Wednesday, January 25, 2012
It was exactly the kind of thing I envisioned when I wrote the book. But the question I still get from some Christians is, “Would God use such fiction to share truth with those out-side the faith?”
Umm… yes. He would.
In fact, God’s a master at taking popular fiction and reworking it to share truth.
Take Genesis for example….
When you and I read Genesis, we get all caught up in Creationism vs. Evolution, and questions of how, and when, God created. Forgotten is the original audience, who had been exposed for hundreds of years to Egyptian mythology.
When you consider the stories the Israelites had heard, Genesis takes on a whole new perspective.
In ancient Near Eastern mythology the gods created only by achieving power through a counsel of gods, and often by splitting one of them in two. Man was created in different ways, sometimes by hoeing the ground, or forming clay, other times through spilled blood. (An interesting note is that there are no stories of the first man and woman – mankind sorta springs up in unison.) But there was always a garden.
It wasn’t a perfect place, where the gods communed with man. It wasn’t even a place where man found food for himself. The gardens were a place man grew food for the gods.
The ancient stories also taught things were inherently good or evil. The sea represented evil, as did darkness, and the wilderness was filled with evils. Cities (where the gods were worshiped) were blessed. It was up to man to maintain and expand civilization, slowly claiming areas for the gods. And since the gods were constantly warring, or distracted, there was never a time when creation was perfect.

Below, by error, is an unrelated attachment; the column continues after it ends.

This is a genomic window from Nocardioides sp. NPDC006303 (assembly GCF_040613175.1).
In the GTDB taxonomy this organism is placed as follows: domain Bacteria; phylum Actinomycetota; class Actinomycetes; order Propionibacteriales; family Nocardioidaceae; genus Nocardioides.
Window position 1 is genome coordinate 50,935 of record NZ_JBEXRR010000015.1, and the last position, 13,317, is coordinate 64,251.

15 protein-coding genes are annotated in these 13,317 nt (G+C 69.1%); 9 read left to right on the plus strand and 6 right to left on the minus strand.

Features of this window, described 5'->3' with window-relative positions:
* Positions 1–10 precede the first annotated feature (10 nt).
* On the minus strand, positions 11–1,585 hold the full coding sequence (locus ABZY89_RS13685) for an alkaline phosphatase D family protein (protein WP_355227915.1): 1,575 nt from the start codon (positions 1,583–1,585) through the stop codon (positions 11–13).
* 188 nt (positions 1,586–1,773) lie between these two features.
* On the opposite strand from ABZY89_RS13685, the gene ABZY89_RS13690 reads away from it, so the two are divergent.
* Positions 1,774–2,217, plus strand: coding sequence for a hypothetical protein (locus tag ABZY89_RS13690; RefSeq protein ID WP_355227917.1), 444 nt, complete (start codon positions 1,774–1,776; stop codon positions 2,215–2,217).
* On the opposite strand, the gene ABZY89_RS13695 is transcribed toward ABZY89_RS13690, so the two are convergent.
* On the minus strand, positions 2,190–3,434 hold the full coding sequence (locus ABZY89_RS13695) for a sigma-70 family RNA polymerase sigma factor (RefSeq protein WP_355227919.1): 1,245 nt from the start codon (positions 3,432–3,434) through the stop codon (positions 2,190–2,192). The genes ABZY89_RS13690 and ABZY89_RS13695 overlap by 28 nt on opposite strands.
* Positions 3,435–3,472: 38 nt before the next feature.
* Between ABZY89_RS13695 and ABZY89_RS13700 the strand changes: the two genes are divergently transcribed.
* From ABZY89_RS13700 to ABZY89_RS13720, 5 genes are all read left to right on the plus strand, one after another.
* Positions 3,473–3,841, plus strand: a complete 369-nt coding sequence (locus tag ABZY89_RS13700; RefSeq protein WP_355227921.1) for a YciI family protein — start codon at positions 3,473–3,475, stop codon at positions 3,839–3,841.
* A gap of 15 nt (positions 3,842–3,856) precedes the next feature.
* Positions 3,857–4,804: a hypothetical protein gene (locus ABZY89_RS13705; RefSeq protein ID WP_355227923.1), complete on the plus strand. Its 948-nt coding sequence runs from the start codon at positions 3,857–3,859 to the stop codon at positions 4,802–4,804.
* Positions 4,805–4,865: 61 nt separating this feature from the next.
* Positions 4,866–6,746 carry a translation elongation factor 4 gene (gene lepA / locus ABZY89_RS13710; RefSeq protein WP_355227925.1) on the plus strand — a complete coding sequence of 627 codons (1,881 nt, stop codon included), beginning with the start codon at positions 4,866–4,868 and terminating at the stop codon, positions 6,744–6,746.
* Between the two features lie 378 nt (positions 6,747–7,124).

Paradise wasn’t lost; it was never achieved.
Why else would the gods create man? They needed grunts to help them take care of the earth so they could concentrate on watching their backs and upholding the cosmos.
And you better not expect help from the gods either. In fact, they often came against you if you happened to get caught up in one of their turf wars.
Or if you just made too much noise.
And then Moses introduces Genesis.
God was in control.
And God didn’t need man to find food for Him. In fact, God was going to provide the food for man! God clothed man (not the reverse) even when man had sinned, promising one day to stand between man and his enemy, the serpent.
God therefore was familiar, but radically different at the same time. He knew what the Israelites had heard, the popular stories of their day. He addressed them head on, not taking detours around their beliefs as if He were too lofty to be bothered.
And He’s still the same God.
He still longs to meet us where we are, relating to us through what we know. After all, if He didn’t we would have no hope of ever seeing Him.
Which is why I believe it delights God when we take something that’s popular and relate it back to Him. He wants to claim every corner, nook and cranny of this lost world, making the most of every opportunity to tell people the truth about Him in a righteous and godly way.
If you still have doubts, let me tell you what I know about Solomon’s book, The Song of Songs.
Sarah Witenhafer is the author of two 5 star books, Tamed (her debut book), and Anointed, the sequel. Both are available in paperback, or ebook format, through Amazon, Barnes and Noble and Smashwords. Sarah would love to connect with you. You can contact her at her blog, http://sarahwitenhafer.com/ , on Face Book, or Twitter – SarahWitenhafer.
Please include this link where the word Tamed is in the article : http://www.amazon.com/Tamed-ebook/dp/B004MYFNKC